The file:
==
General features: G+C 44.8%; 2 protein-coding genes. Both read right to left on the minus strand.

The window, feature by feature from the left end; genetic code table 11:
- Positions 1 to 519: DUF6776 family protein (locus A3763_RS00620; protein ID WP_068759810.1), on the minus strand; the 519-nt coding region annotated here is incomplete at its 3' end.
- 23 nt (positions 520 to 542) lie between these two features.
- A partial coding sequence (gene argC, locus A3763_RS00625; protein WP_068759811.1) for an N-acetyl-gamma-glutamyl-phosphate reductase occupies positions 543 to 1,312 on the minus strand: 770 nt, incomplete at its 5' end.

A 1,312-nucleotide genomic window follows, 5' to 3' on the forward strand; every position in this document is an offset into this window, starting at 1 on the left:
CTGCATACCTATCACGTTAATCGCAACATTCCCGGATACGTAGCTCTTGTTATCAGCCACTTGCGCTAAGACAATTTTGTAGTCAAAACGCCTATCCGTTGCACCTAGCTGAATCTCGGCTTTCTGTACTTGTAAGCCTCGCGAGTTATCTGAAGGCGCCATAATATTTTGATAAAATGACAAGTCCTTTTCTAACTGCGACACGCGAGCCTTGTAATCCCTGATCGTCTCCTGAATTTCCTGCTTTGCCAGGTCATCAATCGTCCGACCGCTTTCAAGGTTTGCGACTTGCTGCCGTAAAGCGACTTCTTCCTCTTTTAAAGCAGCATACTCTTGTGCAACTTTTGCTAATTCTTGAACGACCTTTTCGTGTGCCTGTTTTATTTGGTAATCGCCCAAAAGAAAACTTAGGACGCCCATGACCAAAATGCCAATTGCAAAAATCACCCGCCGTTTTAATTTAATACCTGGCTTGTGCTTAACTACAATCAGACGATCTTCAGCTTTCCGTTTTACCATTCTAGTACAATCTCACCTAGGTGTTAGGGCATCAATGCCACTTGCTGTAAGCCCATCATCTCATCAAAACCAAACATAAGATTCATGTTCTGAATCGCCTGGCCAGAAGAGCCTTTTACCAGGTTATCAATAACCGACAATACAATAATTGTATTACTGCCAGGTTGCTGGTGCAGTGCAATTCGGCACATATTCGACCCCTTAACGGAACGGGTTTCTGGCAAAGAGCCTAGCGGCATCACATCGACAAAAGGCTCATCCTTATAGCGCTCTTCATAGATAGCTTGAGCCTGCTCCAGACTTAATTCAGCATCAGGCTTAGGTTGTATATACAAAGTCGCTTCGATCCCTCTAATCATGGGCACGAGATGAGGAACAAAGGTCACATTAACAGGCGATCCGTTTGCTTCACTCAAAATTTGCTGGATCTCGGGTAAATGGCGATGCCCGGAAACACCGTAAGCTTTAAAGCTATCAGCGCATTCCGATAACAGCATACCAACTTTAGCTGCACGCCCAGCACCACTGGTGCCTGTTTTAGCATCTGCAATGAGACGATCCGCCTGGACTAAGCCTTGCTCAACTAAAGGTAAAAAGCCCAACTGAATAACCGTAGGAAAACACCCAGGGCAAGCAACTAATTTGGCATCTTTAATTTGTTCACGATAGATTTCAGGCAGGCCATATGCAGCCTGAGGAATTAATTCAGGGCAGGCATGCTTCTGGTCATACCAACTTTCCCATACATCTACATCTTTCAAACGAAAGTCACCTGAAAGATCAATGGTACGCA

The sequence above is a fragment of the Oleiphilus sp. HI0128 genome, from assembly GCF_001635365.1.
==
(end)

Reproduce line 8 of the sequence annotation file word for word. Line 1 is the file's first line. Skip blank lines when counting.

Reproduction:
The sequence above is a fragment of the Oleiphilus sp. HI0128 genome, from assembly GCF_001635365.1.